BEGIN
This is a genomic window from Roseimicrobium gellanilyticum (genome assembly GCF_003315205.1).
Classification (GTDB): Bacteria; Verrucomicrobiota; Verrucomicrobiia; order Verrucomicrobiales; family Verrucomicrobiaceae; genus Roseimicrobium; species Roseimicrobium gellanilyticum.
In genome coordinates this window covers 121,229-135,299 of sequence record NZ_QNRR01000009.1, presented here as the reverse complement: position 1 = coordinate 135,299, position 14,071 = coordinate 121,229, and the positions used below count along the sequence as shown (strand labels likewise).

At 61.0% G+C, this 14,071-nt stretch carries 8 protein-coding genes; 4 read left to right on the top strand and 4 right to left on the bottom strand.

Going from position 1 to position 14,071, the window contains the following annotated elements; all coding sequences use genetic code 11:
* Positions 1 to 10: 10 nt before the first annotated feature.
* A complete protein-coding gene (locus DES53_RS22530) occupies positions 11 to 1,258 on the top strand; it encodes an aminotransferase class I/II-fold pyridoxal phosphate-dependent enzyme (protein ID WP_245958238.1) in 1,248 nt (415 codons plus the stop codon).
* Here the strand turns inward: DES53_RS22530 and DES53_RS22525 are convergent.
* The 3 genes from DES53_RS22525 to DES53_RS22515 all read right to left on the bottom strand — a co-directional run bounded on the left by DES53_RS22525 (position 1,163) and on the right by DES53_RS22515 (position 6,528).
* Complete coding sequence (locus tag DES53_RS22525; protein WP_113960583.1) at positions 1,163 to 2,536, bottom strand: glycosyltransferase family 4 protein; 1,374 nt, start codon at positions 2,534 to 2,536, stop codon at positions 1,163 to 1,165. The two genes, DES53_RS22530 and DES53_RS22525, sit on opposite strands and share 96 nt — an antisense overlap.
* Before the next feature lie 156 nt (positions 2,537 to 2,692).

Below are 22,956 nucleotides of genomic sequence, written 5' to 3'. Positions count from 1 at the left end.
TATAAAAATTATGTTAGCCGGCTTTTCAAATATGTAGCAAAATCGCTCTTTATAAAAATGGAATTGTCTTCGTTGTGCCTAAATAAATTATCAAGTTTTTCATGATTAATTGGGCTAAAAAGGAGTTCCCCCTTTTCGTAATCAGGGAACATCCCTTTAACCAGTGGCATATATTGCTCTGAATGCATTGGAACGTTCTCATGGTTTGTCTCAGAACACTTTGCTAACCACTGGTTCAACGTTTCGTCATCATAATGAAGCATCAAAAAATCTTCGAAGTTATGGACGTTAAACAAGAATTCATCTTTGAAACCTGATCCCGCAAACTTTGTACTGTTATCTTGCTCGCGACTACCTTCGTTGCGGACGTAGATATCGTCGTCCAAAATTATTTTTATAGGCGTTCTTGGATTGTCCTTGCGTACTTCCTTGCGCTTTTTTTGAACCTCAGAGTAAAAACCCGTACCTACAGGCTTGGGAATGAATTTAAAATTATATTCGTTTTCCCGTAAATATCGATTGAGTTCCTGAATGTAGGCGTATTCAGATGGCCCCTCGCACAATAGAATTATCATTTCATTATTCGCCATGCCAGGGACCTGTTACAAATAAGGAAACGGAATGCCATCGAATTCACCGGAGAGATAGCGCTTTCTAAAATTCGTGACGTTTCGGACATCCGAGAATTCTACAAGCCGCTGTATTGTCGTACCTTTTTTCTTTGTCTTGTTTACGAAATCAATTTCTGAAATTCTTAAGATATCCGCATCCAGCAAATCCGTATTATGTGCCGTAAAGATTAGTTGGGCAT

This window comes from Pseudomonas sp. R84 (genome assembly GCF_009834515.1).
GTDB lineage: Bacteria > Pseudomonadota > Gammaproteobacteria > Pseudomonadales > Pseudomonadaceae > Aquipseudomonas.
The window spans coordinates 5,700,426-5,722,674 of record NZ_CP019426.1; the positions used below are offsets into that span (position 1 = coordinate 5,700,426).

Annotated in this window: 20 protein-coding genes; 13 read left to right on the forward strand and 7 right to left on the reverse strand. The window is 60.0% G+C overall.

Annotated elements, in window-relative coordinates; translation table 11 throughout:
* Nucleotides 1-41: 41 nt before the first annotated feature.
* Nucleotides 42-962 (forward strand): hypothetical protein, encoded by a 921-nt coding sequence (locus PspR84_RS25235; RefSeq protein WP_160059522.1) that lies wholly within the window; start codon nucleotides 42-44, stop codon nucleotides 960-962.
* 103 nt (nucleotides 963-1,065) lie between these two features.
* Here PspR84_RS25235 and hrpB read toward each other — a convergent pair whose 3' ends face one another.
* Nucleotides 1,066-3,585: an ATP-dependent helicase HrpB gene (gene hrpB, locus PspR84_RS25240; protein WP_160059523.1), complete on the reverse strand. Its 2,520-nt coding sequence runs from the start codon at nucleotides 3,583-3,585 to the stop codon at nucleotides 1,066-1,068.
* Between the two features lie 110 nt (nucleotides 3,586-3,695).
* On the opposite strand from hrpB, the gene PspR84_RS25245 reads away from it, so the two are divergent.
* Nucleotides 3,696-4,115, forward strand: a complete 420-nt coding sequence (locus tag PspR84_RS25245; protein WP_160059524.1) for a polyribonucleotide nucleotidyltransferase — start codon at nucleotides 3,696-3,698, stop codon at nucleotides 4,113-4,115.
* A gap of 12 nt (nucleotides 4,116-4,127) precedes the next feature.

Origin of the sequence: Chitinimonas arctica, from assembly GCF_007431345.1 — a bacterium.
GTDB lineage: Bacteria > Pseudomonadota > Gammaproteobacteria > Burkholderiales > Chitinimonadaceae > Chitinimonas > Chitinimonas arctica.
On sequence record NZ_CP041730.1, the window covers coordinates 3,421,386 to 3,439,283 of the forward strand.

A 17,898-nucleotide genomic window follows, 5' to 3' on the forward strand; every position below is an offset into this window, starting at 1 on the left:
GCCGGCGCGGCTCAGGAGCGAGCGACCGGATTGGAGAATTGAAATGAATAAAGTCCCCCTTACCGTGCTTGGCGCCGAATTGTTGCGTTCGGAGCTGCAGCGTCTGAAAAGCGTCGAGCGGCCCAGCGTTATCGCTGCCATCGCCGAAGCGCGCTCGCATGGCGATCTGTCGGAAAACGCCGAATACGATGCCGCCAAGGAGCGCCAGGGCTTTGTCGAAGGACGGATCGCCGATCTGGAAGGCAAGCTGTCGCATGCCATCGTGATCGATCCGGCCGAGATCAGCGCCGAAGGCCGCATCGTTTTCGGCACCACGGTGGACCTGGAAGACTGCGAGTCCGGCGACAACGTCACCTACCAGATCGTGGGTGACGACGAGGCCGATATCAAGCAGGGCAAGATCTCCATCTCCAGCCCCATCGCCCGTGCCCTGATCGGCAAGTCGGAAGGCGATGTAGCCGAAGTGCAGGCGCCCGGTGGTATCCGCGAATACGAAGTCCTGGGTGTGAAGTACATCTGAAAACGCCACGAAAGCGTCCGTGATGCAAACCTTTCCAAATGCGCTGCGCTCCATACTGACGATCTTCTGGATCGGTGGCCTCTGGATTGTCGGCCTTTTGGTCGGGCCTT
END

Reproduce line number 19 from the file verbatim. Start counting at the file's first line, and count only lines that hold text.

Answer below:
* Nucleotides 1-41: 41 nt before the first annotated feature.